Random Factoid #535

14 01 2011

At the end of 2010, we heard plenty of prominent members of the filmmaking industry weighing in on the future of 3D.  I think James Cameron put it best when he said something along the lines of “it’s going to be a tool in the arsenal of filmmakers, much like color and sound.”  In my opinion, the sooner it becomes a serious filmmaking tool, the sooner it becomes eradicated as a marketing gimmick. And I think we are all ready for the 3D-conversion phase of Hollywood money-grubbing to end.

So, to quote Steven Zeitchick of The Los Angeles Times‘ title, “Why is everyone so on Baz Luhrmann for a 3D ‘Great Gatsby?’”  Here’s some of what he said:

“As the Aussie provocateur said at the Consumer Electronics Show in Las Vegas — at a panel moderated by our colleague Geoff Boucher; you can watch a video clip here — the director is debating shooting his F. Scott Fitzgerald adaptation using that Z-axis. The logic, as recalled by Boucher (who spoke to Luhrmann at length about the issue), is that when we see a drama on the stage, we’re able to observe various levels of detail through the use of foreground and background. The 3-D format simply allows for the same experience on the screen.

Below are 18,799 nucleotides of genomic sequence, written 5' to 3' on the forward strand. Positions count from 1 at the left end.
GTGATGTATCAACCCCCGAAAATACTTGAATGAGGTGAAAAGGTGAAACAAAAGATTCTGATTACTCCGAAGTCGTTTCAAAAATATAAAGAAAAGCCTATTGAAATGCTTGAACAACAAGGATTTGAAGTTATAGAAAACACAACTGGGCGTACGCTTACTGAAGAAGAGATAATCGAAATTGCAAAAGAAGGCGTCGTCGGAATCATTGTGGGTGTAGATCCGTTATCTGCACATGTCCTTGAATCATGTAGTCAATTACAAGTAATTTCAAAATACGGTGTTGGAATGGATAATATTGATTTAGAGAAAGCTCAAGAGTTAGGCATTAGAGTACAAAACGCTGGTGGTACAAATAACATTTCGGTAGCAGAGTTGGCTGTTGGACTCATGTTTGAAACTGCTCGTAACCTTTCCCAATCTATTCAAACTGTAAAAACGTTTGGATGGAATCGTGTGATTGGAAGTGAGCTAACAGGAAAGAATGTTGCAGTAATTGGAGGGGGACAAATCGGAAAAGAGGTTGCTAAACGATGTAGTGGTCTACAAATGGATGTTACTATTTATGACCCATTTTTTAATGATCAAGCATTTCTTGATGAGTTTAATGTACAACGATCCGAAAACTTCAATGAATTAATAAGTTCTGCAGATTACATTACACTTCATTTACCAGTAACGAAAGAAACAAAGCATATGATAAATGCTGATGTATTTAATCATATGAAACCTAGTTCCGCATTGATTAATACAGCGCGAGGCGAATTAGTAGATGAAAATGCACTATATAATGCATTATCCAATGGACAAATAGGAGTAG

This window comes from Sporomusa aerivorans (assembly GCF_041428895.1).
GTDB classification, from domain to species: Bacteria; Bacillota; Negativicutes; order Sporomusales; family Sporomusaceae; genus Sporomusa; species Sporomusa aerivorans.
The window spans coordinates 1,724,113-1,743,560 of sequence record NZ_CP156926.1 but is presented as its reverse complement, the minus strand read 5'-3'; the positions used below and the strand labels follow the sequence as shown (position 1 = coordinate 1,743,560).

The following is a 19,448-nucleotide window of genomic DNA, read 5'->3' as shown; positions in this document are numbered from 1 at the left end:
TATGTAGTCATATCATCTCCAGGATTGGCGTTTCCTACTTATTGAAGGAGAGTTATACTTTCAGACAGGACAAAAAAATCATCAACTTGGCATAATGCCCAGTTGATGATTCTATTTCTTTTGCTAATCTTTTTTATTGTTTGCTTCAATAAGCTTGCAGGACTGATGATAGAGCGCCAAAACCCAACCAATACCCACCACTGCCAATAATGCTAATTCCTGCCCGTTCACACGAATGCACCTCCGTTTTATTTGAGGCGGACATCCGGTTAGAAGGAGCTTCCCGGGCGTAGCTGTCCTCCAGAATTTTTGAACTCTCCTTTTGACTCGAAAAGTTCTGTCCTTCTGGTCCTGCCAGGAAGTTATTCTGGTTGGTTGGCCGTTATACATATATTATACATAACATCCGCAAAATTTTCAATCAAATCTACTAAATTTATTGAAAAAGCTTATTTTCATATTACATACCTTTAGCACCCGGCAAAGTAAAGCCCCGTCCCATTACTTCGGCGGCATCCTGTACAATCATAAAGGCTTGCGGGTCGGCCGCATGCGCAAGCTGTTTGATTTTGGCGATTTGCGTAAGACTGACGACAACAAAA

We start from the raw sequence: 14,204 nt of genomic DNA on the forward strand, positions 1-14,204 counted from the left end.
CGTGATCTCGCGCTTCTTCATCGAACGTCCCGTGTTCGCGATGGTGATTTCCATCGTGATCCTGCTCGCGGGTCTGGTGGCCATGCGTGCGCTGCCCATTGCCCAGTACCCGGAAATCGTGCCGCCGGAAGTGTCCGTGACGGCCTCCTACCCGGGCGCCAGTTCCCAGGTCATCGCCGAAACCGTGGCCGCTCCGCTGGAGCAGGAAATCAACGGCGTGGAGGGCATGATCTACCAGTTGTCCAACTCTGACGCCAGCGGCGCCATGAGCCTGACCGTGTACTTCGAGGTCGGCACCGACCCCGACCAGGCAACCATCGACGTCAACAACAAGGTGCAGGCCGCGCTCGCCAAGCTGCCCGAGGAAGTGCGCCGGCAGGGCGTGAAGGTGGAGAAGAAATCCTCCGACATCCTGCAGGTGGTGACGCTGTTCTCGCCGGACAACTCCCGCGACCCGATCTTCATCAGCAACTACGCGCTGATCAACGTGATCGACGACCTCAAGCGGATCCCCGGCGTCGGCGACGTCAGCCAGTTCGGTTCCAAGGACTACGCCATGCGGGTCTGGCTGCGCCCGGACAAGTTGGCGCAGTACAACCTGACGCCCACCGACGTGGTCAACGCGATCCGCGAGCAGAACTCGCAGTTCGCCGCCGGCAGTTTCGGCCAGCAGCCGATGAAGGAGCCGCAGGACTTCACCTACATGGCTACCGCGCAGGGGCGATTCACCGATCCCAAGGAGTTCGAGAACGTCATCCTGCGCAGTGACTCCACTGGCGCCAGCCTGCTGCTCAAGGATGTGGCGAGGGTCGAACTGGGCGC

Luhrmann is always shaking up the status quo, so it shouldn’t surprise us that he might try to marry a classic 20th century story with a 21st century format. He also seems to thrive on the negative reaction (which makes the irate, can-he-be-stopped reactions more than a little funny.)

And he clearly loves the grandiose; when we interviewed him about this project a few years ago he said (with appropriate grandiosity) that his ambition was nothing less than a movie that spoke for our gilded age. (‘People will need an explanation of where we are and where we’ve been, and “The Great Gatsby” can provide that explanation,’ he said.) What better way to make that kind of grand statement than to have Nick Carraway and Daisy Buchanan in three dimensions?”